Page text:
While physicians and scientists continue to make strides in treating stroke, your best defense is prevention. The best way to treat a stroke is to prevent it! Stroke is the most preventable of all medical catastrophes.
While physicians and scientists continue to make strides in treating stroke, your best defense is prevention. Talk to your doctor about the following risk factors:
Age — Your risk for stroke doubles each decade after age 35, and most strokes occur after age 65.
High blood pressure — Nearly 70 percent of stroke victims have high blood pressure.
Irregular heartbeat –About 15 percent of patients have atrial fibrillation, a condition that can cause an irregular heartbeat. When treated, the risk of stroke for this group declines by as much as 70 percent.
Atherosclerosis (hardening of the arteries) and heart disease — The buildup of cholesterol inside arteries is a leading cause of stroke and heart attack.
Smoking — Smoking, among other harmful effects, accelerates the buildup of cholesterol in arteries.
Diabetes –Diabetes prevents patients from processing fat as efficiently as possible, which can lead to heart problems and increased risk for stroke.
Race — For reasons that are unclear, African-Americans have one of the highest stroke rates in the world.
There are many important steps that people can take to help prevent a first stroke or to prevent a recurrence. Healthy lifestyle choices are an especially important way to help prevent a stroke. People should keep their weight down by adhering to low-fat diets. Individuals should not smoke or stop smoking if they do. It is helpful to undergo regular screenings for blood pressure, cholesterol and blood sugar according to a doctor’s recommendations. If one is on medication, especially for high blood pressure, he/she should be sure to take it exactly as directed.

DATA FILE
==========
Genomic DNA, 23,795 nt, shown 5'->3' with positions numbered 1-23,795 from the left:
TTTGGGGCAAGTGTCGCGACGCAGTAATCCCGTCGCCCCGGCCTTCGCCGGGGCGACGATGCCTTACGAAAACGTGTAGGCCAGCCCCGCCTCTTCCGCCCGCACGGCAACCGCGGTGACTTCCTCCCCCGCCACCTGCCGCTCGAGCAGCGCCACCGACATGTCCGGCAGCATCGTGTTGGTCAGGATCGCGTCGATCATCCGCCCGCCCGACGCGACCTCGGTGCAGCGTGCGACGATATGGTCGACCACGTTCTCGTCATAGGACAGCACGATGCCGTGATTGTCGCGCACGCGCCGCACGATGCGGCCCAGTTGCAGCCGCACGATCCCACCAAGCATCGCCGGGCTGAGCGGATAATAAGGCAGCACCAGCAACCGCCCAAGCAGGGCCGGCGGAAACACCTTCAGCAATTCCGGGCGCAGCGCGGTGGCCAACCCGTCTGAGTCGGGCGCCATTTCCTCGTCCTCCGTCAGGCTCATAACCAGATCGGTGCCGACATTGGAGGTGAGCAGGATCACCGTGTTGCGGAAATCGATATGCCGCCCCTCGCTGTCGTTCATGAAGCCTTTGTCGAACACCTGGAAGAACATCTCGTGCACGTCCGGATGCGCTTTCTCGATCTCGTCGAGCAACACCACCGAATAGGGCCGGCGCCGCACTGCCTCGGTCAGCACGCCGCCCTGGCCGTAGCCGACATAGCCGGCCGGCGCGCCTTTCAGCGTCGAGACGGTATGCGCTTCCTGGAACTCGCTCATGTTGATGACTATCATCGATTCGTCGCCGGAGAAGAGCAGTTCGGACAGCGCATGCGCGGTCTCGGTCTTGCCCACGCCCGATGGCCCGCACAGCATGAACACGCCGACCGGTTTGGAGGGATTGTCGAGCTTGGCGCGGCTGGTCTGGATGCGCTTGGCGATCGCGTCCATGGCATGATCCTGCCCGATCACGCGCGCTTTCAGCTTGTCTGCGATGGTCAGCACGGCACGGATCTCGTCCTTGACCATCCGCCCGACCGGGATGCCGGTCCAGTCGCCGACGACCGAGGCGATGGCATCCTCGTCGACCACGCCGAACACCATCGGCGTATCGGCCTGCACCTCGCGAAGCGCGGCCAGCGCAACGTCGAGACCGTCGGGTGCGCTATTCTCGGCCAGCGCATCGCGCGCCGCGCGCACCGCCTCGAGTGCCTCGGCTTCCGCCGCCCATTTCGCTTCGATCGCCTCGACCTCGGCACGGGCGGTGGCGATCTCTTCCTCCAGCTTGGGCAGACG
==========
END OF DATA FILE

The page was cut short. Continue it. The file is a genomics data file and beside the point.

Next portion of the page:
Snoring can sometimes be associated with a sleep disturbance that predisposes to stroke and heart attack. This is particularly true in overweight men. If one’s bed-partner snores excessively, seems to gasp for air or appears to stop breathing, he/she should ask a doctor to consider obtaining a sleep study.
A new study showing that hormone replacement therapy (HRT) did not protect a group of post-menopausal women against heart attacks may cause unnecessary confusion for women taking hormones. The study, published in the October 1 Annals of Internal Medicine, was well done, but there were limitations in its design. But because most studies to date support the idea that HRT protects against heart disease, this study is an aberrant piece of a much larger puzzle. Read more